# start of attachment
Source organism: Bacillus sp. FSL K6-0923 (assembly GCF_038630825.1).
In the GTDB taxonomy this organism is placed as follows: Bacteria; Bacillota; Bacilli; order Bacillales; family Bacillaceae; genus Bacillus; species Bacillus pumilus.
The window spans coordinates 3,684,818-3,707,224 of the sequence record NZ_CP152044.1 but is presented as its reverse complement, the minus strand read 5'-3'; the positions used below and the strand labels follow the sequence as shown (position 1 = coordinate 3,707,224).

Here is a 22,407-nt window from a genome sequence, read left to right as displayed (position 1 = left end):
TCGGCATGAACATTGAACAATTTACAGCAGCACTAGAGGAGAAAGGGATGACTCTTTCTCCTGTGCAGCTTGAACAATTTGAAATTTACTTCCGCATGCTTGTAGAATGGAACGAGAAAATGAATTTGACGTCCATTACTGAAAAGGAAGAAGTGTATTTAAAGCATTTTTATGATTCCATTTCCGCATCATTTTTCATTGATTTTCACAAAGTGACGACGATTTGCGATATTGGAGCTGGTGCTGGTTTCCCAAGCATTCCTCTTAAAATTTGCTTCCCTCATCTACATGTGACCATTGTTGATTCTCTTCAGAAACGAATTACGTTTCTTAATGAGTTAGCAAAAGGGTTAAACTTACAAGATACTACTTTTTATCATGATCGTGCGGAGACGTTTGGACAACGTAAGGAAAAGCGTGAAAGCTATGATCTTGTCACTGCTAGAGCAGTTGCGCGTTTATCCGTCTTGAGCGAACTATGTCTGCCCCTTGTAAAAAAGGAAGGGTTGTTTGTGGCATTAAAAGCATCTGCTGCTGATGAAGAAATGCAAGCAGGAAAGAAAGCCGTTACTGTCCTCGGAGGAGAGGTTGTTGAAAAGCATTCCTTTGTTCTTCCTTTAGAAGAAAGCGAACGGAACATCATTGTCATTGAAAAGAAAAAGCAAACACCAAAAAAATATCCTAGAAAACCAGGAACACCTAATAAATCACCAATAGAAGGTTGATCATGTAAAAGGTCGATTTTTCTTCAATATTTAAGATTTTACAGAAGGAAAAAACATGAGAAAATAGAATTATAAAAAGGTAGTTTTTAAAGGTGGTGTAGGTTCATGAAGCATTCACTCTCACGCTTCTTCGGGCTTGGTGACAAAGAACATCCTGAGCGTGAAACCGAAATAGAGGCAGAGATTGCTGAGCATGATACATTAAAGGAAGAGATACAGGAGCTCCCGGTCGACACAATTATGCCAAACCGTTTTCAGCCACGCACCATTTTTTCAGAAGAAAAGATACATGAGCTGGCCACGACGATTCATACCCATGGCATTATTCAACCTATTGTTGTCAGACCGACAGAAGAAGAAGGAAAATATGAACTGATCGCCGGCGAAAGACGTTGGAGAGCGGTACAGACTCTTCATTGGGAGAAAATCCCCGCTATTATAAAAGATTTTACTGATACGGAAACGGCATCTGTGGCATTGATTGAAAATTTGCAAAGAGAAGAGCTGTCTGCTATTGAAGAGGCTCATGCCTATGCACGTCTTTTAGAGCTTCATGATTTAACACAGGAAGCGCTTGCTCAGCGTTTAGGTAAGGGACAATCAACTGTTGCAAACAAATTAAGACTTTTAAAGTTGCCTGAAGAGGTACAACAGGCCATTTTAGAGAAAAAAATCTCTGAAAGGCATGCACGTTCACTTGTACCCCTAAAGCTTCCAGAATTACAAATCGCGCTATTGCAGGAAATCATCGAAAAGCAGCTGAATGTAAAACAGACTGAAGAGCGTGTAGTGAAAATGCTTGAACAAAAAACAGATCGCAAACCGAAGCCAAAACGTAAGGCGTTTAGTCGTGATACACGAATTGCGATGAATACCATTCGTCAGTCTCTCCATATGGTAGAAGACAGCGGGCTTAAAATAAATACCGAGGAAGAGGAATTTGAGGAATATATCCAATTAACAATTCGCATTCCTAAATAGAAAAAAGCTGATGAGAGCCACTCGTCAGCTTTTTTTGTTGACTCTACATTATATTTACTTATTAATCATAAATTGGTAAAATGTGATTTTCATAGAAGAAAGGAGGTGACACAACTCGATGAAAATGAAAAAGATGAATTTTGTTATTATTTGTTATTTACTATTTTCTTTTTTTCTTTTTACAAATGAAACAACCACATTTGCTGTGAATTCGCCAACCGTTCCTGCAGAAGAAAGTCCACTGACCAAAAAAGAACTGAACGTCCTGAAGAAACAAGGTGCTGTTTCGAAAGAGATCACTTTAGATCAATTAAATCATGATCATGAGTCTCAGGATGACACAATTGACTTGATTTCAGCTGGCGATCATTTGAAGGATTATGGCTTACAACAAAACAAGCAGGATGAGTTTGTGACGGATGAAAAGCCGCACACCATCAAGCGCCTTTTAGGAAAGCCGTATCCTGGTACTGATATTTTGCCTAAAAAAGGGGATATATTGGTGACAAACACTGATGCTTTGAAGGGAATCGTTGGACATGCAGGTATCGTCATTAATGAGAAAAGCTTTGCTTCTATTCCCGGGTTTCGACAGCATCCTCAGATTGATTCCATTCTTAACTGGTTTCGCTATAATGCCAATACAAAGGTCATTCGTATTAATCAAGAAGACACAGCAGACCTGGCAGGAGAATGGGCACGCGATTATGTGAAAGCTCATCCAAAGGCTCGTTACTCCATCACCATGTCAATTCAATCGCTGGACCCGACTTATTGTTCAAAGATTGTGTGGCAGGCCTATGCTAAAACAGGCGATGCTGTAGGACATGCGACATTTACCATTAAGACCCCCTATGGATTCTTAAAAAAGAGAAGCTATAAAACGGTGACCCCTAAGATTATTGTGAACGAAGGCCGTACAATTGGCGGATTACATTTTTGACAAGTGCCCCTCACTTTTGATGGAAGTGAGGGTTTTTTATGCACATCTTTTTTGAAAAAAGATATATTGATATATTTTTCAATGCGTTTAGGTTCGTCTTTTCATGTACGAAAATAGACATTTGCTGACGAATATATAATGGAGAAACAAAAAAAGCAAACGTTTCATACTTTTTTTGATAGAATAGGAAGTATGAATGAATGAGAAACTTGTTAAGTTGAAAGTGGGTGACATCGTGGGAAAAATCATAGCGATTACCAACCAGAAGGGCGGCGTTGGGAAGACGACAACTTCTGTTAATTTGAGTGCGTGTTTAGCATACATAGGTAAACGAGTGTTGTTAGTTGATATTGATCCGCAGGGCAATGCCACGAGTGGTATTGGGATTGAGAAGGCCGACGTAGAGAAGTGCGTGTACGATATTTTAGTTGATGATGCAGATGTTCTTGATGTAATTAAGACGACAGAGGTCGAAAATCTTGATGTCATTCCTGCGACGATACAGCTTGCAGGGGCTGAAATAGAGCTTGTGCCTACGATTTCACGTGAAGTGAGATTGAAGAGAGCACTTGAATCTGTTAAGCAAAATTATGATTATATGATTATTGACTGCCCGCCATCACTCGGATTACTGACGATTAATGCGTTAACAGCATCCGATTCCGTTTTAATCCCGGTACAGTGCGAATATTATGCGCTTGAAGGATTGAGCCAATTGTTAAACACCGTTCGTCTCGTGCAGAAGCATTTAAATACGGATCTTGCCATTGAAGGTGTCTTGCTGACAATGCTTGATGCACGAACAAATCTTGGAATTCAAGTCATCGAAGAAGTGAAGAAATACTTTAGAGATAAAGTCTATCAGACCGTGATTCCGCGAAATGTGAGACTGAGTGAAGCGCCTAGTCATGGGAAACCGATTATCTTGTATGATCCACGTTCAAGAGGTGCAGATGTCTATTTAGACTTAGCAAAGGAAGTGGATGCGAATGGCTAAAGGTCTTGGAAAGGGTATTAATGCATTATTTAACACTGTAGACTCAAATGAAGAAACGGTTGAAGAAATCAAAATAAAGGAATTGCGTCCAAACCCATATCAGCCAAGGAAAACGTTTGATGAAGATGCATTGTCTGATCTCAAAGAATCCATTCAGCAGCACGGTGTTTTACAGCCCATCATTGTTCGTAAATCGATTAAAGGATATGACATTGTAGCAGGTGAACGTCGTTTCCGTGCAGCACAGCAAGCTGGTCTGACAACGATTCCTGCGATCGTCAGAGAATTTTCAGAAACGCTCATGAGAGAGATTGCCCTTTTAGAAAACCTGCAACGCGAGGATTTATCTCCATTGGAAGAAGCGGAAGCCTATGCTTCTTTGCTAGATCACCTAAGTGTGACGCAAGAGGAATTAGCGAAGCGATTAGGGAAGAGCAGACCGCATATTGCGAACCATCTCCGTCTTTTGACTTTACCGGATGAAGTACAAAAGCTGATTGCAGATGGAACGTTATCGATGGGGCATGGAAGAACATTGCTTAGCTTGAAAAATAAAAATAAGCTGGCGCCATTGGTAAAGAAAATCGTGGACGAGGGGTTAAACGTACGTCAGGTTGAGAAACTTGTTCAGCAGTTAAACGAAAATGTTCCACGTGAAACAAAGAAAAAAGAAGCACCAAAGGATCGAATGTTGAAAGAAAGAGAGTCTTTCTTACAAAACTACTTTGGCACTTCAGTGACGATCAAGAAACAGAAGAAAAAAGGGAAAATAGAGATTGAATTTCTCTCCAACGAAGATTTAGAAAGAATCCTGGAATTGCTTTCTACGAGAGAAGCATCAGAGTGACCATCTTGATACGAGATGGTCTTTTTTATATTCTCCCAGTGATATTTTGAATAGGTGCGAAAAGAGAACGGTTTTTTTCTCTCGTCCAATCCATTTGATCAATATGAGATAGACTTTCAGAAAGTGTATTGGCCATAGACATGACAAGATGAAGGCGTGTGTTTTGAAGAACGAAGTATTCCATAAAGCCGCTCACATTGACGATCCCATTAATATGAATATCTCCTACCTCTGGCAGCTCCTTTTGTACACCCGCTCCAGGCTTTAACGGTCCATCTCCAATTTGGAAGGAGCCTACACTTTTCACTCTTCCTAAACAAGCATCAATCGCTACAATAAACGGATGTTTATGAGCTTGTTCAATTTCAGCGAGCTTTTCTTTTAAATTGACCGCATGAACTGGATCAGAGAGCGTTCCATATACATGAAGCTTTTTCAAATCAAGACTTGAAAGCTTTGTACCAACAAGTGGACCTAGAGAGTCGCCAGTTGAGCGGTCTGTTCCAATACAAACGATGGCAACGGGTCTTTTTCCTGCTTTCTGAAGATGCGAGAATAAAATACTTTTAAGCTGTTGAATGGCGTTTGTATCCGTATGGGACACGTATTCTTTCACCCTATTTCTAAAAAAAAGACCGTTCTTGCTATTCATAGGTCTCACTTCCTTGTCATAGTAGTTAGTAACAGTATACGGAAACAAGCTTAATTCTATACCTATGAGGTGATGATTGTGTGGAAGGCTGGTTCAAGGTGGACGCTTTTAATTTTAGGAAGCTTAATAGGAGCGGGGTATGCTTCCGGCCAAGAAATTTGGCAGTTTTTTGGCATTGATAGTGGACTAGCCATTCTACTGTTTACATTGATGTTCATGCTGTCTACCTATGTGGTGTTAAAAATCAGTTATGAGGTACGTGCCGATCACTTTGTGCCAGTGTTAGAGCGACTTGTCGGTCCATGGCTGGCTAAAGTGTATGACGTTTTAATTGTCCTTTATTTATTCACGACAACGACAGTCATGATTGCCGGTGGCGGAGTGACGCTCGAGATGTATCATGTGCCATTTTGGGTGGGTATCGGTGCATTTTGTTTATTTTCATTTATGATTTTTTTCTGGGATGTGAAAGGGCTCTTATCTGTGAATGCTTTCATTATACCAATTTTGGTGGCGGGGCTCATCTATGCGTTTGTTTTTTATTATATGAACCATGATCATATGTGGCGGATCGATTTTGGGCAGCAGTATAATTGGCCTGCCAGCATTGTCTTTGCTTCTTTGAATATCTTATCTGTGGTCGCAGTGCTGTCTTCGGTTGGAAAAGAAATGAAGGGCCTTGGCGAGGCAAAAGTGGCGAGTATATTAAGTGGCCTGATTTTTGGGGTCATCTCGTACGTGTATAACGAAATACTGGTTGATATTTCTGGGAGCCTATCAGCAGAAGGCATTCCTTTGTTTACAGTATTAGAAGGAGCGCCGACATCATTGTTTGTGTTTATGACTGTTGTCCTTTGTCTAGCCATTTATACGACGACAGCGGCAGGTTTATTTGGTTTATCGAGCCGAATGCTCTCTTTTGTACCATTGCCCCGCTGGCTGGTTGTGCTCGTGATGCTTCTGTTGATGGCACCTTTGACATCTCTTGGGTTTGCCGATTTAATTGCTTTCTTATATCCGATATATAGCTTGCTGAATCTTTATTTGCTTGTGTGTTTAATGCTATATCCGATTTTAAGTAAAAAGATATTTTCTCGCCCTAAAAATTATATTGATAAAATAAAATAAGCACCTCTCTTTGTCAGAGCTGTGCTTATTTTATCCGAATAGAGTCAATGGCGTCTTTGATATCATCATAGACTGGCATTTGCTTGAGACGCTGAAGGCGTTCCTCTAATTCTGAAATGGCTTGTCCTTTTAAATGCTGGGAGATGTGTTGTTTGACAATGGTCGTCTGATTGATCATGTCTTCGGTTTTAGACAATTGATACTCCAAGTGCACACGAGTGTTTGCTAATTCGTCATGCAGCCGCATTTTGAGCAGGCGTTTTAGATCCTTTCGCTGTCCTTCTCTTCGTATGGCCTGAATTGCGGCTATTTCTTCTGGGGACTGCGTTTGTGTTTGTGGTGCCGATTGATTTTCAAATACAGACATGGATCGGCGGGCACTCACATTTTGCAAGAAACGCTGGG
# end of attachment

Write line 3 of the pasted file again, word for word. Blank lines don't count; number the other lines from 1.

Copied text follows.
The window spans coordinates 3,684,818-3,707,224 of the sequence record NZ_CP152044.1 but is presented as its reverse complement, the minus strand read 5'-3'; the positions used below and the strand labels follow the sequence as shown (position 1 = coordinate 3,707,224).